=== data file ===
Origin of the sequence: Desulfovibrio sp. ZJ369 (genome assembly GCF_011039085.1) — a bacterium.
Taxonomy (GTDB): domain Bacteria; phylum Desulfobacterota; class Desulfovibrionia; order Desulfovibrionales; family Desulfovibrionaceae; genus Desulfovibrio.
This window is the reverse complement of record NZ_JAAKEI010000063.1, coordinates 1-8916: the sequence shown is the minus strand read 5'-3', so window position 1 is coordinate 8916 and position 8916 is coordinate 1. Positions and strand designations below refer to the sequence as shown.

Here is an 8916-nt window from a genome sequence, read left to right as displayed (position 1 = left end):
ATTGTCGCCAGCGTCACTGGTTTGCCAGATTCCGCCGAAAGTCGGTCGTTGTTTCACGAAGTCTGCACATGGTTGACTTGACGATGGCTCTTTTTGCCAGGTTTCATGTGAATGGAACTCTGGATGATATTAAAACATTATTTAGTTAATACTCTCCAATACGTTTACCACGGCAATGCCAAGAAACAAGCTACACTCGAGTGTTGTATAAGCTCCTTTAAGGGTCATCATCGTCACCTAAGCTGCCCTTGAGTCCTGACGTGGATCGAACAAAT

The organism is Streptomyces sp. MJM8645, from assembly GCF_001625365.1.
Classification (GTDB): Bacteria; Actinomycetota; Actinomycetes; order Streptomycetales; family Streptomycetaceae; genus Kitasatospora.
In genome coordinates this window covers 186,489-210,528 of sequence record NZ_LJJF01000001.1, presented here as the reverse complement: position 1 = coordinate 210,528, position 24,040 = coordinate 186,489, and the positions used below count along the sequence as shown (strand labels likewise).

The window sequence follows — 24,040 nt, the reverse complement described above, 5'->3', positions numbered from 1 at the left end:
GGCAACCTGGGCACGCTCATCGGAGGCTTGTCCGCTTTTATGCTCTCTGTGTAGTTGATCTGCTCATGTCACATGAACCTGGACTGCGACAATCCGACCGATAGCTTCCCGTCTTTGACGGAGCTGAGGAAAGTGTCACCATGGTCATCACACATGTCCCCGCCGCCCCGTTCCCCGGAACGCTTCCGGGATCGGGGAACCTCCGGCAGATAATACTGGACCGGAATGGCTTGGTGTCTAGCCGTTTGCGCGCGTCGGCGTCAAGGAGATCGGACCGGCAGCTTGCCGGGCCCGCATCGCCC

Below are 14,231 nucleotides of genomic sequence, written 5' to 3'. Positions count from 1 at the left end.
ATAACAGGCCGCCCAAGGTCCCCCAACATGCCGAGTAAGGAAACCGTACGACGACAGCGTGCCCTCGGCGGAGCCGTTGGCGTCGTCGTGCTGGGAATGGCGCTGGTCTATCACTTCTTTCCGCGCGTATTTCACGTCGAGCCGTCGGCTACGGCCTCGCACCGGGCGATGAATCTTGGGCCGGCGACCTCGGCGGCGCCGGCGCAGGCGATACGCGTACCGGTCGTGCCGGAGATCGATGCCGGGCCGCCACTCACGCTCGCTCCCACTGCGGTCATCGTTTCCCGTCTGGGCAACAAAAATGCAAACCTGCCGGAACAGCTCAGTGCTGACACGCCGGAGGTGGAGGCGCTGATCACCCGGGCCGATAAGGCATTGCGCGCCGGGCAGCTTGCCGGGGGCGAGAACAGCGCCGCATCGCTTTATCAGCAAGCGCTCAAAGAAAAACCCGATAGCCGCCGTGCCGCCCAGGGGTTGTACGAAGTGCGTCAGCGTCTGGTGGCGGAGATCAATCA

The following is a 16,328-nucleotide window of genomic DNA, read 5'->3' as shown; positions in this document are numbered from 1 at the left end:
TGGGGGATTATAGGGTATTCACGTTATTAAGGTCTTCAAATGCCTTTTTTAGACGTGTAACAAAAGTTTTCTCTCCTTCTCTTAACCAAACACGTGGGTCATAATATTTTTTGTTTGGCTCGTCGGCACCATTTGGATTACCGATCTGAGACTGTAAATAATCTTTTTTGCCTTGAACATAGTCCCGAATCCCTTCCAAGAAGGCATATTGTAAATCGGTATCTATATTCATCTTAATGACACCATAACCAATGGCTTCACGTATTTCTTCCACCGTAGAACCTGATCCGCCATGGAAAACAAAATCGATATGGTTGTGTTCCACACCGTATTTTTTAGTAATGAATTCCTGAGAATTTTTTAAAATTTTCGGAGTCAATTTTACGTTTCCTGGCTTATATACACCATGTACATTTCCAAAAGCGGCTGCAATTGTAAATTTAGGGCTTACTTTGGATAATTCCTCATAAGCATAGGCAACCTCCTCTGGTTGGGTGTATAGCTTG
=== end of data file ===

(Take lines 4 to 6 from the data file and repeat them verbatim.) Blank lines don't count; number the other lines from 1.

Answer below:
Here is an 8916-nt window from a genome sequence, read left to right as displayed (position 1 = left end):
ATTGTCGCCAGCGTCACTGGTTTGCCAGATTCCGCCGAAAGTCGGTCGTTGTTTCACGAAGTCTGCACATGGTTGACTTGACGATGGCTCTTTTTGCCAGGTTTCATGTGAATGGAACTCTGGATGATATTAAAACATTATTTAGTTAATACTCTCCAATACGTTTACCACGGCAATGCCAAGAAACAAGCTACACTCGAGTGTTGTATAAGCTCCTTTAAGGGTCATCATCGTCACCTAAGCTGCCCTTGAGTCCTGACGTGGATCGAACAAAT

The organism is Streptomyces sp. MJM8645, from assembly GCF_001625365.1.